A&N's ancient Jarawa tribe survives tsunami
Members of the ancient Jarawa tribe emerged on Thursday from their forest habitat for the first time since the December 26 tsunami and earthquakes rocked the isolated Andaman and Nicobar Islands.
In a rare interaction with outsiders, the tribe announced that all 250 members of their community had survived.
"We are all safe after the earthquake. We are in the forest in Balughat," Ashu, an arrow-wielding Jarawa, said in broken Hindi through an interpreter in a restricted forest area in the northern reaches of South Andaman Island.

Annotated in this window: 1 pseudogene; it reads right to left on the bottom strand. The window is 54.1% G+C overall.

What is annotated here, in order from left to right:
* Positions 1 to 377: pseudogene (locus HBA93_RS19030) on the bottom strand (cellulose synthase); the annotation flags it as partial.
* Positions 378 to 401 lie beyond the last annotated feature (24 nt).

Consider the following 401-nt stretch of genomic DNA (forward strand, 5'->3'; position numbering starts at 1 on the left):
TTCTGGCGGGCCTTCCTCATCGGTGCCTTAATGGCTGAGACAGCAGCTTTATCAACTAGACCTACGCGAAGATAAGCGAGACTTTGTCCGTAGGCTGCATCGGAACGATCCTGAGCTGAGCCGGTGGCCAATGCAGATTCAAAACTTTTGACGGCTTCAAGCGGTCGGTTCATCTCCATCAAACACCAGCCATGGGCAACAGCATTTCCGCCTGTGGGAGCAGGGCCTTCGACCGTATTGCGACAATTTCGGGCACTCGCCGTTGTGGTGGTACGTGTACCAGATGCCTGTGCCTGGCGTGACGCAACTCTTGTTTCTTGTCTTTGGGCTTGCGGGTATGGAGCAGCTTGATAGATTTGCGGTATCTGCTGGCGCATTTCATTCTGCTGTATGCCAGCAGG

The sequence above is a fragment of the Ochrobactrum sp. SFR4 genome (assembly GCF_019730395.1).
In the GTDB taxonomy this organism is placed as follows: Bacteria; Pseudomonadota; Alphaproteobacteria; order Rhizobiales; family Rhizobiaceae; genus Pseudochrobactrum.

According to varying estimates, there are a total of only 400 to 1,000 members alive today from the Jarawas, Great Andamanese, Onges, Sentinelese and Shompens.
Some anthropological DNA studies indicate the generations may have spanned back 70,000 years.
They originated in Africa and migrated to India through Indonesia, anthropologists say.
Seven men — wearing only underwear and amulets — emerged from the forest to meet the government and police officials to say they had all fled to the forest and survived.